Cross-posted from The Longitude Project Blog.


I recently did a brief talk for some of the staff at Nesta, including their Centre for Challenge Prizes, on our project and  outcomes of our research. During the discussion, someone asked what is, particularly for them, a very pertinent question: “Did the Longitude Act speed up the arrival of a solution?”.

My answer was something along the lines of “sort of, possibly, probably no…”. It is not the kind of question that we historians are necessarily very good at answering, involving as it does the counter-factual world in which no such Act was ever passed by the British parliament. Still, it’s an interesting idea to play around with.

All the things that first came to my mind were the reasons why it didn’t make the blindest bit of difference. For a start, it was not the only potential reward available for whoever should come up with a viable longitude solution. As well as the earlier Spanish reward system, the Dutch version was still on-going, as were prizes on offer from the French Académie des Sciences. Had there not been the 1714 Act in Britain there might have been another one or initiatives organised through private individuals or institutions like the Royal Society.

Even without these schemes, plausible navigation-related ideas were always a potential means of gaining patronage and, if successful, could lead to honours, rewards, customers and a viable business. While the Longitude Act held out the possibility of a very large reward, it was certainly not the only or – for most people – the most likely way to make new ideas around longitude pay.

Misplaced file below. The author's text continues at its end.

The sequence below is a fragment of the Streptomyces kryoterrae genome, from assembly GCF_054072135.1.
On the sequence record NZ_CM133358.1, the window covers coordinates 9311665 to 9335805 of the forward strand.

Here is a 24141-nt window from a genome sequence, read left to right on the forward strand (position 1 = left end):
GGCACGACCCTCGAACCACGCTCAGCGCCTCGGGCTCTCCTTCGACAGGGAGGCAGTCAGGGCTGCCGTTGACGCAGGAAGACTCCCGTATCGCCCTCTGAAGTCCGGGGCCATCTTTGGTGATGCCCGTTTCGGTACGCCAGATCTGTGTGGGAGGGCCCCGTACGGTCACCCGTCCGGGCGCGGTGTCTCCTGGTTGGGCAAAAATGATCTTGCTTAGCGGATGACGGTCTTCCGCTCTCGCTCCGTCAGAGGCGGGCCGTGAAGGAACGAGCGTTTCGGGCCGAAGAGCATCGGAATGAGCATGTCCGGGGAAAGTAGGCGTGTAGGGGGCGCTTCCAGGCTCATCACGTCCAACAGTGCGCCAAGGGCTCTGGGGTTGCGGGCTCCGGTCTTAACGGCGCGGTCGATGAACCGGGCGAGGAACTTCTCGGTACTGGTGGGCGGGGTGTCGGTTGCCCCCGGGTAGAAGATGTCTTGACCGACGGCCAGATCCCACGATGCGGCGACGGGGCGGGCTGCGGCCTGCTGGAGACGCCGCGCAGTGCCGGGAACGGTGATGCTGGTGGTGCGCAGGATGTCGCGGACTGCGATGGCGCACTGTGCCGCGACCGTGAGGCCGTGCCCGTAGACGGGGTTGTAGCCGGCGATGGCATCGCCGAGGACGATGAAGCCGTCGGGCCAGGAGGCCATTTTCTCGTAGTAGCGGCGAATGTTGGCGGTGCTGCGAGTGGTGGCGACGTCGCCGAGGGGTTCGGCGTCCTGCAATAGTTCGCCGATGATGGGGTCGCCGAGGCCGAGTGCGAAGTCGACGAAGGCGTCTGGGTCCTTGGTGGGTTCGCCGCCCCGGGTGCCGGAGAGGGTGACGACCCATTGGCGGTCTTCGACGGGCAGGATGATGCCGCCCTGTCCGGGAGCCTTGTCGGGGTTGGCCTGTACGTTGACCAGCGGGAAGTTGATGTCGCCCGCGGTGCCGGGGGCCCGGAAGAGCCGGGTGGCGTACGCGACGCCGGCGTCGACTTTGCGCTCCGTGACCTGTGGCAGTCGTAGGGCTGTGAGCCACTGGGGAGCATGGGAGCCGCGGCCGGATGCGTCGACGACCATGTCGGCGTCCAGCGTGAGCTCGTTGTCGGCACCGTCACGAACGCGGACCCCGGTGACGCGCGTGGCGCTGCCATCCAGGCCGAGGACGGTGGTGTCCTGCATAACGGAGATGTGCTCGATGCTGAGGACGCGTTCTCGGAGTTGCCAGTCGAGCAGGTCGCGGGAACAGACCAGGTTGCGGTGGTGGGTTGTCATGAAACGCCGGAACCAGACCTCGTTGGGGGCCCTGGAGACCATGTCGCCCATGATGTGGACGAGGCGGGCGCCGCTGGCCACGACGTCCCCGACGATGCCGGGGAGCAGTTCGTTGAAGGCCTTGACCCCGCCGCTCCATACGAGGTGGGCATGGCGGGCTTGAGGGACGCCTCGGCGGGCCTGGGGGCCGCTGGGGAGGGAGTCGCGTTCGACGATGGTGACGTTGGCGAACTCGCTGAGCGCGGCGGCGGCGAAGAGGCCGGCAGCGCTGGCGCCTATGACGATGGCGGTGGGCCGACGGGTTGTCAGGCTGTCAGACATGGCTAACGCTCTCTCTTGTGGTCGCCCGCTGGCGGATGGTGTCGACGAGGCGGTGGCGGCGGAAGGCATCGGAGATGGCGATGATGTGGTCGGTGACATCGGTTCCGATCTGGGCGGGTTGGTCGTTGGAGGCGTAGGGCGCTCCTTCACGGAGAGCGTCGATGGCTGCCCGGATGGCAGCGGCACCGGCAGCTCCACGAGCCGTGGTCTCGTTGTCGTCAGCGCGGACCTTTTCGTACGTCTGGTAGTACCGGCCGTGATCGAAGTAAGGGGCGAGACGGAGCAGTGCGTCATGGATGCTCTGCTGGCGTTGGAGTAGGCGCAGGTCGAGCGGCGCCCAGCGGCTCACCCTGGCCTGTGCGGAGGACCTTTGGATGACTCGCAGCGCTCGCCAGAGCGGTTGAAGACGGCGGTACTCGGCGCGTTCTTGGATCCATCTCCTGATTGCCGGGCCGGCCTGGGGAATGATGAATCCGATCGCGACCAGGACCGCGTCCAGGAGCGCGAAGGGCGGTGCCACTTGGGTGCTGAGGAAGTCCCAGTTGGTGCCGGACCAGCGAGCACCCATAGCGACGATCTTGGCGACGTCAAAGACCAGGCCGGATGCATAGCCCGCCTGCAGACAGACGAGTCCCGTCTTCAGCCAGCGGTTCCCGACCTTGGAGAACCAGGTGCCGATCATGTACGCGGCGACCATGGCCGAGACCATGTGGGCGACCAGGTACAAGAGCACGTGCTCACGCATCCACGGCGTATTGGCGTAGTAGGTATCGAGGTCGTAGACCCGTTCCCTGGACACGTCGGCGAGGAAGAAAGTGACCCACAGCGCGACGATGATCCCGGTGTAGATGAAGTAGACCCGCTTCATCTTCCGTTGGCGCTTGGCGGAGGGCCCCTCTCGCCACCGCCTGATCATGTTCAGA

The question of “speed” is an interesting one. It is impossible to predict how long new ideas should take to develop, but when we consider that it is two decades before the Commissioners of Longitude met as a group, and another three before serious money was dispensed, it doesn’t sound particularly speedy. The 1714 Act had looked for a “practicable and useful” solution for the public, but there wasn’t anything widely available until a century later.

Something else that disrupts the idea of a prize having a quick and direct impact is the very international and collaborative nature of the potential solutions. The astronomical knowledge and mathematical tools required to make the lunar distance method workable were the product of many minds, in several countries. It was a process that might have been sped up by much larger sums of money being thrown at observatories to employ many more astronomers, but probably not by the possibility of a future prize.